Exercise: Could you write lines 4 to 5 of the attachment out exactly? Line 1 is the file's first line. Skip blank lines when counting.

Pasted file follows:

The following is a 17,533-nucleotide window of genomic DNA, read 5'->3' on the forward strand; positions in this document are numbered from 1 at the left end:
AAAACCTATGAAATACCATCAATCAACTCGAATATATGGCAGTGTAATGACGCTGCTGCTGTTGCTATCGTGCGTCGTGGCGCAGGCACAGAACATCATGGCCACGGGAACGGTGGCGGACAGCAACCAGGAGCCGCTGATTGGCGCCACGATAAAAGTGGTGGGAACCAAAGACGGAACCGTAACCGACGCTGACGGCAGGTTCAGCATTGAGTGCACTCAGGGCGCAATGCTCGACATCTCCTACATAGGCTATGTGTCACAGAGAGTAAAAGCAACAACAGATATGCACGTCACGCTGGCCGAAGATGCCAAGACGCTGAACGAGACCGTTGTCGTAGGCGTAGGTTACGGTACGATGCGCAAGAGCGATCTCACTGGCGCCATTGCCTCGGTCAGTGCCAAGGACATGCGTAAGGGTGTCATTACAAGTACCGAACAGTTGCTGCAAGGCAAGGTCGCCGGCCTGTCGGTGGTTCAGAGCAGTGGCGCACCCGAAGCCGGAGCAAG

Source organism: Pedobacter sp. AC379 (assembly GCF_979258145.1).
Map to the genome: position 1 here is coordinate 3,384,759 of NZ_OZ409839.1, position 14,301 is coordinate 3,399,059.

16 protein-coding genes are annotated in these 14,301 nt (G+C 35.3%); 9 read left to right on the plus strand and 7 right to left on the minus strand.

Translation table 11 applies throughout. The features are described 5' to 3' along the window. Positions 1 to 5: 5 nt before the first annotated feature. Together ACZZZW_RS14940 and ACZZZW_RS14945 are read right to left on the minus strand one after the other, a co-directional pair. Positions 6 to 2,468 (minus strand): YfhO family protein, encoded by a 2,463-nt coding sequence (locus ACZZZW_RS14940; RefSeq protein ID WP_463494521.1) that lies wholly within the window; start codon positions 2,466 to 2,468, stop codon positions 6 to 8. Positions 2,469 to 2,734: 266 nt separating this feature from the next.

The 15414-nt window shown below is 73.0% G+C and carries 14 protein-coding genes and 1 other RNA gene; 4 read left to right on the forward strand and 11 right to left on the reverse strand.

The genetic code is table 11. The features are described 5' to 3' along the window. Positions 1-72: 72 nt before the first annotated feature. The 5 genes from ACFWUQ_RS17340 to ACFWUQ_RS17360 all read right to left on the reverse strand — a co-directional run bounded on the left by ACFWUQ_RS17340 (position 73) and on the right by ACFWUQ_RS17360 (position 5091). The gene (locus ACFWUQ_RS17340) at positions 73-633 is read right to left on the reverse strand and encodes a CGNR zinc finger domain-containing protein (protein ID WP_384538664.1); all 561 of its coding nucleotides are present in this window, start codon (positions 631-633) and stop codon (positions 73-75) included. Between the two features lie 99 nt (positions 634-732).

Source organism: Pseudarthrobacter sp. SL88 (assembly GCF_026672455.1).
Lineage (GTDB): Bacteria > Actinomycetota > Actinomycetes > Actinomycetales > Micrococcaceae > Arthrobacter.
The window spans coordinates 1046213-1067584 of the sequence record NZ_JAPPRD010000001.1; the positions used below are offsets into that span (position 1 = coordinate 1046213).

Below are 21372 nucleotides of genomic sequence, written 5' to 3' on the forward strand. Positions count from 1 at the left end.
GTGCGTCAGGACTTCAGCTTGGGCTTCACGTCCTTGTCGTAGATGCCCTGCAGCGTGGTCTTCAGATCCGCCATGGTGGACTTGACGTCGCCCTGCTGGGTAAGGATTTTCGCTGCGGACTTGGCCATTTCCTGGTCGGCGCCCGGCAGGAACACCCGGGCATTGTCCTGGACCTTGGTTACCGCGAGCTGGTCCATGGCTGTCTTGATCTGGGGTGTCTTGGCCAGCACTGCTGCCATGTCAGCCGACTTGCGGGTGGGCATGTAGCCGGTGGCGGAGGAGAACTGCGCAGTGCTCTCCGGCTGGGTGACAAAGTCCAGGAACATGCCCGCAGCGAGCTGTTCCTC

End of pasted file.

Map to the genome: position 1 here is coordinate 3,384,759 of NZ_OZ409839.1, position 14,301 is coordinate 3,399,059.

16 protein-coding genes are annotated in these 14,301 nt (G+C 35.3%); 9 read left to right on the plus strand and 7 right to left on the minus strand.